“The Capability Framework we have developed provides benchmarks for technology transfer professionals (TTPs), against which the performance of individuals and teams can be measured,” says Hick.

“A digest of the Framework will be provided to KCA Members as a toolkit to improve recruitment practices, select targeted professional development, communicate their capabilities to stakeholders, and enable informed self-assessment and career planning.

“Researchers and industry stakeholders can also use the Framework to improve their understanding of the role of TTPs, thereby promoting more transparent, accountable and productive partnerships.”

Next steps for Technology Transfer Professionals

Recommendations for KCA and similar organisations include the development of a Code of Ethics for the TTP sector; focused education programs to address the identified skills gaps; secondment and mentoring programs involving Technology Transfer Offices and industry stakeholders and a formal processes for stakeholder feedback on the performance of TTPs.

“We are delighted to see this report, as it tackles the issue of advancing knowledge exchange and commercialisation by providing insights to build Australian industry,” says Dr Deen Sanders, Chief Executive Officer of the Professional Standards Council.

“It also shows that this sector is taking a serious and strategic approach to raising standards and becoming a profession,” says Sanders. 

Read the full report here.

This information was first shared by Knowledge Commercialisation Australasia and gemaker on 9 September 2016. Read the original article here.

research commercialisation awards

Research commercialisation awards

Featured image above: Dr Alastair Hick, KCA Chair and Jasmine Vreugdenburg (UniSA), winner of the Best Entrepreneurial Support Initiative and People’s Choice Award at KCA’s Research Commercialisation Awards. Credit: KCA

The University of New South Wales (UNSW), Curtin University (WA) and the University of South Australia (UniSA) were winners at the Knowledge Commercialisation Australasia (KCA) Research Commercialisation Awards, announced at its annual conference dinner in Brisbane.

Success lay with UNSW which won Best Commercial Deal for securing $20 million capital investment from Zhejian Handian Graphene Tech; Curtin University for the Best Creative Engagement Strategy with The Cisco Internet of Everything Innovation Centre; and UniSA won Best Entrepreneurial Initiative and the People’s Choice Award for its Venture Catalyst which supports student led start-ups.

“These awards recognise research organisations’ success in creatively transferring knowledge and research outcomes into the broader community.  They also help raise the profile of research organisations’ contribution to the development of new products and services which benefit wider society and have the potential that develop the companies that may grow new knowledge based industries in Australia,” says KCA Executive Officer, Melissa Geue.

KCA Chairman and Director of Monash innovation at Monash University, Dr Alastair Hick, says it is important that commercialising research successes are celebrated and made public.

“KCA member organisations work incredibly hard at developing new ways to get technology and innovation out into industry being developed into the products and services of tomorrow. These awards recognise that hard work and also that we must develop new ways of improving the interface between public sector research and industry.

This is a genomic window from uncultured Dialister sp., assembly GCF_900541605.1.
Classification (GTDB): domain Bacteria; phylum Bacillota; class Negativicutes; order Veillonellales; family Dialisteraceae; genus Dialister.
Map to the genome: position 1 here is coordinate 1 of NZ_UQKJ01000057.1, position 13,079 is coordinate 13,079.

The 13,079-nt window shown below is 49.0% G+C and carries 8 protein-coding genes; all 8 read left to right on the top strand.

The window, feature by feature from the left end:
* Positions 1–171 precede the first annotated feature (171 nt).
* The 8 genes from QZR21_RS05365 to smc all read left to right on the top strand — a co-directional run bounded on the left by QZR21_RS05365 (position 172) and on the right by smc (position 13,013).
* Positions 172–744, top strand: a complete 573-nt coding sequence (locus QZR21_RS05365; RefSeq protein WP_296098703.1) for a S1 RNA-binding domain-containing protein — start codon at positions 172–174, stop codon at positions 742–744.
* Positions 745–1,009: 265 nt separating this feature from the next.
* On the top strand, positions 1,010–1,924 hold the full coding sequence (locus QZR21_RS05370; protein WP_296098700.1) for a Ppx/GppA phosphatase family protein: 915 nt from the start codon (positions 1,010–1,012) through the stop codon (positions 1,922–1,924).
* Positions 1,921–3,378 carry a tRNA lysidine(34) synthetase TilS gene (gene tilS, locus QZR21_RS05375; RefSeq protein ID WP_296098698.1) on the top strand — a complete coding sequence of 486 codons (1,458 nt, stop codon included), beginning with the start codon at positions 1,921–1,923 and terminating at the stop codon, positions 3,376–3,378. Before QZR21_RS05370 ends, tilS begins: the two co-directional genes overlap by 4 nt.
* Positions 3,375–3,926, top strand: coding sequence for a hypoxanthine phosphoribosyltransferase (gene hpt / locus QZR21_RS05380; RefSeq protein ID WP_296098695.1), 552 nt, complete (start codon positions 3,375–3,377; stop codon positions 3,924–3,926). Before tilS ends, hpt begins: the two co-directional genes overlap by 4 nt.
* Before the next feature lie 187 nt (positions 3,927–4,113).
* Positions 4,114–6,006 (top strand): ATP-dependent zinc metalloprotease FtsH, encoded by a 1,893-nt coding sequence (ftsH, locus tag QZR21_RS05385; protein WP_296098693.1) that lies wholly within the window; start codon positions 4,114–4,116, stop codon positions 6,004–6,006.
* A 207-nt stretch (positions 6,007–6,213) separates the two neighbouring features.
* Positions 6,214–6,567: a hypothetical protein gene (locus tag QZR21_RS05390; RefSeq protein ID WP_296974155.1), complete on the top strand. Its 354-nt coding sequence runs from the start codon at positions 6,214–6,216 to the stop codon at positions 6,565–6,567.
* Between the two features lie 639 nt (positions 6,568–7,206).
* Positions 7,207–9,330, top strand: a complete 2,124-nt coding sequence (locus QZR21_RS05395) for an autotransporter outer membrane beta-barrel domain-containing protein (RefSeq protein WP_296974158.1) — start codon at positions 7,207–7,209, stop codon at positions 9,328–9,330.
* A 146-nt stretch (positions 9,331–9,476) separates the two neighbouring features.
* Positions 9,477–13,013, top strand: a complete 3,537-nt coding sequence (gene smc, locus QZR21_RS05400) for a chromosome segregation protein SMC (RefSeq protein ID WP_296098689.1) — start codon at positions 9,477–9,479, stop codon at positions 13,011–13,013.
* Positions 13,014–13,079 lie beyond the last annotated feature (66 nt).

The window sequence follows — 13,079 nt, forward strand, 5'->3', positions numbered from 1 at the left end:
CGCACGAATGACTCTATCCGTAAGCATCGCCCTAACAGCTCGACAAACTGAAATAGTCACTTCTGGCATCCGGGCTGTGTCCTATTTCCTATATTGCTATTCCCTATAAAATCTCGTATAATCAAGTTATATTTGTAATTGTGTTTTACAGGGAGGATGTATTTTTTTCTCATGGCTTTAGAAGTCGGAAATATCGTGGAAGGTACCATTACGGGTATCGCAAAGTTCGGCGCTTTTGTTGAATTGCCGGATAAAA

“I am also excited that KCA members are playing an increasing role in helping the entrepreneurs of tomorrow. It is essential that we help develop their entrepreneurial skills and give them the opportunities in an environment where they can learn from skilled and experienced mentors,” says Hick.

Research Commercialisation Awards – winning initiatives

Best Commercial Deal

Zhejian Hangdian Graphene Tech Co (ZHGT) – University of New South Wales (UNSW)

This is an initiative to fund and conduct research on cutting-edge higher efficiency voltage power cables, known as graphene, and on super-capacitors. With $20M capital investment by the Chinese corporation Hangzhou Cable Co., Ltd (HCCL), and UNSW contributing intellectual property as a 20% partner, the objectives are to execute the deal through research and development; manufacturing of research outcomes in Hangzhou; and finally commercialisation.                                                                                                             

Best Creative Engagement Strategy

Cisco Internet of Everything Innovation Centre – Curtin University

The Cisco Internet of Everything Innovation Centre, co-founded by Cisco, Curtin University and Woodside Energy Ltd, is a new industry and research collaboration centre designed to foster co-innovation. With a foundation in radioastronomy, supercomputing and software expertise, it is growing a state-of-the-art connected community focused on leveraging data analytics, cybersecurity and digital transformation network platforms to solve industry problems. The Centre combines start-ups, small–medium enterprises, industry experts, developers and researchers in a collaborative open environment to encourage experimentation, innovation and development through brainstorming, workshops, proof-of-concept and rapid prototyping. By accelerating innovation in next-generation technologies, it aims to help Australian businesses thrive in this age of digital disruption.

Best Entrepreneurial Initiative

Venture Catalyst Program – UniSA

Venture Catalyst supports student led start-ups by providing up to $50k to the new enterprise as a grant. The scheme targets current and recent graduates who have a high tolerance for risk and an idea for a new business venture that is both novel and scalable. The scheme takes an ‘IP and equity free’ approach and encourages students to collaborate with different disciplines and externals to encourage a diverse skill set for the benefit of the new venture. Venture Catalyst is a collaboration between the UniSA and the South Australian Government, and is supported through UniSA Ventures as well as representatives from industry and experienced entrepreneurs.

This year’s Research Commercialisation Awards were judged by commercial leaders of innovation:  Erol Harvey, CEO, MiniFab, Dan Grant, PVC Industry Engagement, LaTrobe University and Anna Rooke, CEO, QUT Creative Enterprise Australia.

About Knowledge Commercialisation Australasia (KCA)

Knowledge Commercialisation Australasia (KCA) is the peak body leading best practice in industry engagement, commercialisation and entrepreneurship for research organisations. They achieve this through delivery of stakeholder connections, professional development and advocacy.

This information was first shared by Knowledge Commercialisation Australasia on 2 September 2016. See all finalists here